EUR/USD is trading above 1.34, riding on the recovery that it enjoyed following the not-good-enough Non-Farm Payrolls on Friday. This saved the pair from a total fall. As the markets are gearing up for the ECB decision later in the week, we have a few figures today as well.
Here is a quick update on what’s moving the pair.
- EUR/USD stabilized above 1.3415.
- Current range: 1.3325 to 1.3400.
Further levels in both directions:
- Below: 1.34, 1.3365, 1.3325, 1.3295 and 1.32.
- Above: 1.3450, 1.35, 1.3550, 1.3585, 1.3610, 1.3650 and 1.3677.
- 1.34 returns to its role as support. The new low of 1.3365 follows.
- 1.3450 is strong resistance.
- 7:00 Spanish Unemployment Change. Exp. -116.3K exp. Actual -29.8K.
- 8:30 Euro-zone Sentix Investor Confidence. Exp. 9.1 points. Actual 2.7 points.
- 9:00 Euro-zone PPI. Exp. 0%. Actual +0.1%.
*All times are GMT.
- US economy surges in Q2, employment is only OK: GDP soared in Q2, expanding at an annual rate of 4.0%. Together with a revision to Q1, the US is much closer to reaching solid growth in 2014. However, the momentum in the job market isn’t keeping up in July: the economy gained “only” 209K jobs. While the average of the past months is strong, the miss of expectations allowed for profit taking on the dollar’s earlier gains.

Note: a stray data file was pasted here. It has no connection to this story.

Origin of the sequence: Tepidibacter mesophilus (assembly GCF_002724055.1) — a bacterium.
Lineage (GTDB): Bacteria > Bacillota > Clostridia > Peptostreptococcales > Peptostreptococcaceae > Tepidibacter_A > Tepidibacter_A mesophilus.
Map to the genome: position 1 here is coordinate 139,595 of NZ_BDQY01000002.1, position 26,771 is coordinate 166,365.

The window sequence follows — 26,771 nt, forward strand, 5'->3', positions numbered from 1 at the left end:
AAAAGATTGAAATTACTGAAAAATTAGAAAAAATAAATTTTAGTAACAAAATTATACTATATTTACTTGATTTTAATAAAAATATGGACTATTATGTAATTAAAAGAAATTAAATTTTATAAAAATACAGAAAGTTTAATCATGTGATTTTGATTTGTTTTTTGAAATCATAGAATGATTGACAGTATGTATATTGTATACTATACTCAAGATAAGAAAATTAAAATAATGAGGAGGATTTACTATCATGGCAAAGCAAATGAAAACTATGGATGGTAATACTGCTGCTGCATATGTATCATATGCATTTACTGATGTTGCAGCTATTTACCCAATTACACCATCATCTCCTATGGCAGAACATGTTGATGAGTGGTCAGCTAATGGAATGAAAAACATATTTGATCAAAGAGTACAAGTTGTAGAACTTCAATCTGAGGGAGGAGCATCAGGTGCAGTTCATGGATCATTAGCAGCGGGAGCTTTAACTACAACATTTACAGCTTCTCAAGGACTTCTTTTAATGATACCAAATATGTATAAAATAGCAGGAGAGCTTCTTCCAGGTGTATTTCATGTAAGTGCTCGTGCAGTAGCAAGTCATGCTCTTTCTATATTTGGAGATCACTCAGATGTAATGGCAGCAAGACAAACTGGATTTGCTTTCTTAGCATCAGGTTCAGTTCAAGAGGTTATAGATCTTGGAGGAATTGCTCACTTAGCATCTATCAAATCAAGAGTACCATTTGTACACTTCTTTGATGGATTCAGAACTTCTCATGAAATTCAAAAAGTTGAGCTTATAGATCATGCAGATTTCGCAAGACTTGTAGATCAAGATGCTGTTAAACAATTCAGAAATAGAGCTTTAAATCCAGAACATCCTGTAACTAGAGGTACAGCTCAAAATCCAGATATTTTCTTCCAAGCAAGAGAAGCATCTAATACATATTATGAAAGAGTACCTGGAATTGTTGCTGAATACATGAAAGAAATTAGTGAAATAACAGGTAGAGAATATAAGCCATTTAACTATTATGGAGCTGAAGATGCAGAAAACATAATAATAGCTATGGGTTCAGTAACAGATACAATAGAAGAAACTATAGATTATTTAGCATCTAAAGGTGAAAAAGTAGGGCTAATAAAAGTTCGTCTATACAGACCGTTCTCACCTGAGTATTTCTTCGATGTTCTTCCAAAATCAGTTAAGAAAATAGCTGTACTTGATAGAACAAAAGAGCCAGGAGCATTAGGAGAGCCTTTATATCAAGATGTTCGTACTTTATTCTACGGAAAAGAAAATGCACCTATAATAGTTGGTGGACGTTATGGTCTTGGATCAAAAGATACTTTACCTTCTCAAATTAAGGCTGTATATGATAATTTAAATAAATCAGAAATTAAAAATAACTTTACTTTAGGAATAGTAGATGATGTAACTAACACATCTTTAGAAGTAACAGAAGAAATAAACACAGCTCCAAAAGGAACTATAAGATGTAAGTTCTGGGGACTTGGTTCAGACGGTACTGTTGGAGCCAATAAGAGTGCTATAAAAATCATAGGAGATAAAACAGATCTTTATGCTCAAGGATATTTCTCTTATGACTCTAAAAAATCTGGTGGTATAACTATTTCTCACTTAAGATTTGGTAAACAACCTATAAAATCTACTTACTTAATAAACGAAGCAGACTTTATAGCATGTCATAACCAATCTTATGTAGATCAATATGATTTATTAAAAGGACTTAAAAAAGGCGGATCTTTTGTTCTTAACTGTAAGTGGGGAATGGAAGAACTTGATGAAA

- Important US inflation numbers remain subdued: Both the Fed favorite Core PCE Price Index as well as Average Hourly Earnings remained low, indicating the Americans don’t have too much money in the their pockets so raising rates to curb demand is not that urgent. The latest FOMC statement did acknowledge that inflation could be closer to target, but expressed concern about the “underutilized” job market.
- German economy is slowing, but wages are on the rise: After a strong grwoth rate of 0.8% in Q1, the German economy likely grew at a slow pace in Q2. All the signs point to this. However, the euro-zone locomotive enjoys a strong job market that already triggers calls for wage hikes, even from the Bundesbank. Such a rise would push euro-zone core inflation higher.
- Low inflation puts pressure on the ECB: Inflation in the euro-zone scratches the bottom, with 0.4% y/y in July. Core inflation is at 0.8%. Despite a weaker euro, prices are not rising in the euro-zone. Will Draghi respond to this? The wide measures introduced in June are still fresh, so action is unlikely, but Draghi could certainly try to talk down the euro.